When it comes to students, the American Academy of Pediatrics (AAP) has come out strongly in favor of schools having students return to the classroom in the fall despite the ongoing risks associated with COVID-19, as reported in the Huffington Post. Below is an excerpt.
“The AAP strongly advocates that all policy considerations for the coming school year should start with a goal of having students physically present in school,” the group said in an update to its guidance for school re-entry. The guidance asserts that “the importance of in-person learning is well-documented,” and that evidence already has emerged of “negative impacts” on children due to school closures in the spring.
It is tough to deny the negative impacts the pandemic has had on kids such as learning loss, widening achievement gaps, social-emotional issues, and in some cases, a lack of physical activity and proper nutrition. Education Week provides a wealth of information and resources for schools in this recent piece focusing on developing the right schedule to meet the student needs. The bottom line is that schools need to reopen for their sake, but at what cost? As much as kids need to be in school learning, there is mounting pressure and concerns, rightfully so I might add, from adults who fear for their health and safety.
A recent story from ABC News highlights the fear and frustration felt by many educators.
Some teachers around the country say they are nervous about returning because of underlying health conditions or concerns about infecting family members. Others say they are frustrated by the lack of clear guidance from officials about what’s safe. And for some, it’s about child care if their own kids are only back at school for a handful of days during the week. The result is an inevitable clash between leaders pushing aggressive reopening policies in states like Texas and Florida and teachers, some of whom say local officials need to think more about what they are asking teachers to do.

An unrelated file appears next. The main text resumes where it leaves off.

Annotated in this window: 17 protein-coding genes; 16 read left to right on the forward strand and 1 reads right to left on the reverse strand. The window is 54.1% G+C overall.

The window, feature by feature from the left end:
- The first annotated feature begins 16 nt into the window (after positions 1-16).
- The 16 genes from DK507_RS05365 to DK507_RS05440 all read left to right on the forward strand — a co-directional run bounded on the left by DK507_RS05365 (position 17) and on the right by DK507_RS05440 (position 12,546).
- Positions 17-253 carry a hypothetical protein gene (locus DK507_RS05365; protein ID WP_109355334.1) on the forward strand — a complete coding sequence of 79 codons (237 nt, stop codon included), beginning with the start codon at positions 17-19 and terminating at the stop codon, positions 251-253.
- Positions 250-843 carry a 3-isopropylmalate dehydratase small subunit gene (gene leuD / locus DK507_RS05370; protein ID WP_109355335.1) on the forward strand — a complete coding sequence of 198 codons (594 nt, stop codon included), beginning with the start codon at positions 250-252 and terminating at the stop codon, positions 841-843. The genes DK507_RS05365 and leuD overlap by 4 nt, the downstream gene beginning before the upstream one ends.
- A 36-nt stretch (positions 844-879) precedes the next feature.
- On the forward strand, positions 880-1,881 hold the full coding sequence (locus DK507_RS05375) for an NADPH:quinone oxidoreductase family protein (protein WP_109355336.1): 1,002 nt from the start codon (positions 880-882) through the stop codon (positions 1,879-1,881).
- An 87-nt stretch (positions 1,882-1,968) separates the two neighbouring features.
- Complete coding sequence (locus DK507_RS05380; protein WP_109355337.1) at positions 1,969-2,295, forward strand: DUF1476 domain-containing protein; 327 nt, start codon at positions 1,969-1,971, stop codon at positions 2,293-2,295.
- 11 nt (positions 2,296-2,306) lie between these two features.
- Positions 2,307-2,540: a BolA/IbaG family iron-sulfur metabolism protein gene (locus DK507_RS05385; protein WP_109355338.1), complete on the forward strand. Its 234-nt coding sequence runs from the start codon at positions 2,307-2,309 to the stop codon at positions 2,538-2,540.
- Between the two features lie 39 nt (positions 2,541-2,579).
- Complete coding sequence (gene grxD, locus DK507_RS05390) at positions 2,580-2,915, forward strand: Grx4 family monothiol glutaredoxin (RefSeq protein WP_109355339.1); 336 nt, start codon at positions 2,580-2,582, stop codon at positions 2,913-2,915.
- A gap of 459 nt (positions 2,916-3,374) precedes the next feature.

All re-entry plans must emphasize health and safety above all else, something that I highlight in this post. The process should be a collaborative one that enlists the input from teachers, students, administrators, and community members. Any plan that actually succeeds in helping people feel at ease about reopening schools will incorporate many of the ideas that the group decides upon based on consensus.
No matter how great the planning process is, the result won’t be perfect or even acceptable for all. As many districts and schools are considering hybrid-learning models for kids that incorporate flexible schedules and choice, the same should be offered to teachers who are experiencing the issues laid out in the ABC News piece. It is difficult for me even to suggest what this should look like. However, think about the different options and choices your district or school is offering students and adapt accordingly to teachers. A one-size-fits-all approach just won’t cut it, and we owe it to them, to our teachers, to do everything possible to support them as they come back to work, whatever that form might be. Strong and compassionate leadership will be critical to ease concerns while developing a successful plan for reopening.
It’s not just teachers we need to worry about, but also administrators and every other adult who is asked to work in a building. Considerations should also be made for these people if the same COVID-19 concerns are prevalent. The challenge and inherent opportunity are to begin to think about what types of work have to be done in-person and those that can be completed remotely.
The time is now to put all the cards on the table while considering various options for staff that need them. Forcing anyone into a painful or uncomfortable decision because of COVD-19 risks, both direct and indirect, must be avoided. If not, then we might very well see a mass exodus of educators this school year.